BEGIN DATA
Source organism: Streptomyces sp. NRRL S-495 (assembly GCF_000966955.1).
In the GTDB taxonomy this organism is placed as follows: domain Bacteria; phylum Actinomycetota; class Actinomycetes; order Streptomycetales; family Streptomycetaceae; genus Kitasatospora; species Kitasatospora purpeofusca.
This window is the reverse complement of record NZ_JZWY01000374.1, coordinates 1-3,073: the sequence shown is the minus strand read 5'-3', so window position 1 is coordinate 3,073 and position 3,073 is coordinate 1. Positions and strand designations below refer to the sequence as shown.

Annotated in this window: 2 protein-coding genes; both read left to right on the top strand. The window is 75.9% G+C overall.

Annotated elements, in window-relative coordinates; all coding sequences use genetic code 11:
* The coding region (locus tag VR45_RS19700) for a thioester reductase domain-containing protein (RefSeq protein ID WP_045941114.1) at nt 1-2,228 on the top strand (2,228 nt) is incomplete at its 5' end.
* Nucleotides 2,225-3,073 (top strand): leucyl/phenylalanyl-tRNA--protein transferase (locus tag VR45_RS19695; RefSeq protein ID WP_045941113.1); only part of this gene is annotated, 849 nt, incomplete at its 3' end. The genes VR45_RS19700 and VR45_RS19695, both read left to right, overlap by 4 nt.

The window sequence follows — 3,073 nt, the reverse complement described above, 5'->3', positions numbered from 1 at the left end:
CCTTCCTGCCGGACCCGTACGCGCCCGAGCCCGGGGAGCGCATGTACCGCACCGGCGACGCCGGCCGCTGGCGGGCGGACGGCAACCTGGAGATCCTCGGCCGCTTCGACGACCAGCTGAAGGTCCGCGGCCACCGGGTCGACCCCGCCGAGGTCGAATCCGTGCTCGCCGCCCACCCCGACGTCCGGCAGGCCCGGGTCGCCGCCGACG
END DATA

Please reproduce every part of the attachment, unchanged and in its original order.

Source organism: Streptomyces sp. NRRL S-495 (assembly GCF_000966955.1).
In the GTDB taxonomy this organism is placed as follows: domain Bacteria; phylum Actinomycetota; class Actinomycetes; order Streptomycetales; family Streptomycetaceae; genus Kitasatospora; species Kitasatospora purpeofusca.
This window is the reverse complement of record NZ_JZWY01000374.1, coordinates 1-3,073: the sequence shown is the minus strand read 5'-3', so window position 1 is coordinate 3,073 and position 3,073 is coordinate 1. Positions and strand designations below refer to the sequence as shown.

Annotated in this window: 2 protein-coding genes; both read left to right on the top strand. The window is 75.9% G+C overall.

Annotated elements, in window-relative coordinates; all coding sequences use genetic code 11:
* The coding region (locus tag VR45_RS19700) for a thioester reductase domain-containing protein (RefSeq protein ID WP_045941114.1) at nt 1-2,228 on the top strand (2,228 nt) is incomplete at its 5' end.
* Nucleotides 2,225-3,073 (top strand): leucyl/phenylalanyl-tRNA--protein transferase (locus tag VR45_RS19695; RefSeq protein ID WP_045941113.1); only part of this gene is annotated, 849 nt, incomplete at its 3' end. The genes VR45_RS19700 and VR45_RS19695, both read left to right, overlap by 4 nt.

The window sequence follows — 3,073 nt, the reverse complement described above, 5'->3', positions numbered from 1 at the left end:
CCTTCCTGCCGGACCCGTACGCGCCCGAGCCCGGGGAGCGCATGTACCGCACCGGCGACGCCGGCCGCTGGCGGGCGGACGGCAACCTGGAGATCCTCGGCCGCTTCGACGACCAGCTGAAGGTCCGCGGCCACCGGGTCGACCCCGCCGAGGTCGAATCCGTGCTCGCCGCCCACCCCGACGTCCGGCAGGCCCGGGTCGCCGCCGACG